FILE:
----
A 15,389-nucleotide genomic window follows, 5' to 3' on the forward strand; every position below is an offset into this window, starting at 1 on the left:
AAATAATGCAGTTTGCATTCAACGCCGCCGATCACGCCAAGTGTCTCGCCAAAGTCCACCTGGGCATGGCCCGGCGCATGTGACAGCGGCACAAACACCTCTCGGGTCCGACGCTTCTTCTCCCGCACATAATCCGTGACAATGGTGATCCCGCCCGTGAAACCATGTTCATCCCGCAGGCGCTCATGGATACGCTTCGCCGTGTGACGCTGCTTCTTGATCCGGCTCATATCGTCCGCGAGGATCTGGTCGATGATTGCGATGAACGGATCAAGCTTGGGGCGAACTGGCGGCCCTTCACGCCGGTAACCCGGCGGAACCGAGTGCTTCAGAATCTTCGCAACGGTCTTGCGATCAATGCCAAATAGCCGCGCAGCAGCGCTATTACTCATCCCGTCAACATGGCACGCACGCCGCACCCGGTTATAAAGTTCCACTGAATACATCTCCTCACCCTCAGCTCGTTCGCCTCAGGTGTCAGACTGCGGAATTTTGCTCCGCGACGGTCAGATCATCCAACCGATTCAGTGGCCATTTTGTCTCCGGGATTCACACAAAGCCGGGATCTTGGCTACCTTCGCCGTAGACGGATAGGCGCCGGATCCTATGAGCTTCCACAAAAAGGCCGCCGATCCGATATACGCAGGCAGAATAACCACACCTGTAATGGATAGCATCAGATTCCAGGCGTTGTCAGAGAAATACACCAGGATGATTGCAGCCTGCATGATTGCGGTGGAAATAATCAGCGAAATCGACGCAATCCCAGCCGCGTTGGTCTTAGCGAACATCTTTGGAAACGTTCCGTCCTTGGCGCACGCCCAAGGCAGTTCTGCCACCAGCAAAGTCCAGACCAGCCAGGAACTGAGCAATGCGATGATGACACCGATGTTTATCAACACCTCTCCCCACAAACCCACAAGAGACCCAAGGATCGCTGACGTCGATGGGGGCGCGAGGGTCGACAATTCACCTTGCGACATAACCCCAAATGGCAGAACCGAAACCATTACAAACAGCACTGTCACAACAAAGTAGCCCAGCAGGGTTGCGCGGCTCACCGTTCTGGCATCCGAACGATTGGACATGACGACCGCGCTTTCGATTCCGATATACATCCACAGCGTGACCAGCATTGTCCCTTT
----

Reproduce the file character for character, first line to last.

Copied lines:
A 15,389-nucleotide genomic window follows, 5' to 3' on the forward strand; every position below is an offset into this window, starting at 1 on the left:
AAATAATGCAGTTTGCATTCAACGCCGCCGATCACGCCAAGTGTCTCGCCAAAGTCCACCTGGGCATGGCCCGGCGCATGTGACAGCGGCACAAACACCTCTCGGGTCCGACGCTTCTTCTCCCGCACATAATCCGTGACAATGGTGATCCCGCCCGTGAAACCATGTTCATCCCGCAGGCGCTCATGGATACGCTTCGCCGTGTGACGCTGCTTCTTGATCCGGCTCATATCGTCCGCGAGGATCTGGTCGATGATTGCGATGAACGGATCAAGCTTGGGGCGAACTGGCGGCCCTTCACGCCGGTAACCCGGCGGAACCGAGTGCTTCAGAATCTTCGCAACGGTCTTGCGATCAATGCCAAATAGCCGCGCAGCAGCGCTATTACTCATCCCGTCAACATGGCACGCACGCCGCACCCGGTTATAAAGTTCCACTGAATACATCTCCTCACCCTCAGCTCGTTCGCCTCAGGTGTCAGACTGCGGAATTTTGCTCCGCGACGGTCAGATCATCCAACCGATTCAGTGGCCATTTTGTCTCCGGGATTCACACAAAGCCGGGATCTTGGCTACCTTCGCCGTAGACGGATAGGCGCCGGATCCTATGAGCTTCCACAAAAAGGCCGCCGATCCGATATACGCAGGCAGAATAACCACACCTGTAATGGATAGCATCAGATTCCAGGCGTTGTCAGAGAAATACACCAGGATGATTGCAGCCTGCATGATTGCGGTGGAAATAATCAGCGAAATCGACGCAATCCCAGCCGCGTTGGTCTTAGCGAACATCTTTGGAAACGTTCCGTCCTTGGCGCACGCCCAAGGCAGTTCTGCCACCAGCAAAGTCCAGACCAGCCAGGAACTGAGCAATGCGATGATGACACCGATGTTTATCAACACCTCTCCCCACAAACCCACAAGAGACCCAAGGATCGCTGACGTCGATGGGGGCGCGAGGGTCGACAATTCACCTTGCGACATAACCCCAAATGGCAGAACCGAAACCATTACAAACAGCACTGTCACAACAAAGTAGCCCAGCAGGGTTGCGCGGCTCACCGTTCTGGCATCCGAACGATTGGACATGACGACCGCGCTTTCGATTCCGATATACATCCACAGCGTGACCAGCATTGTCCCTTT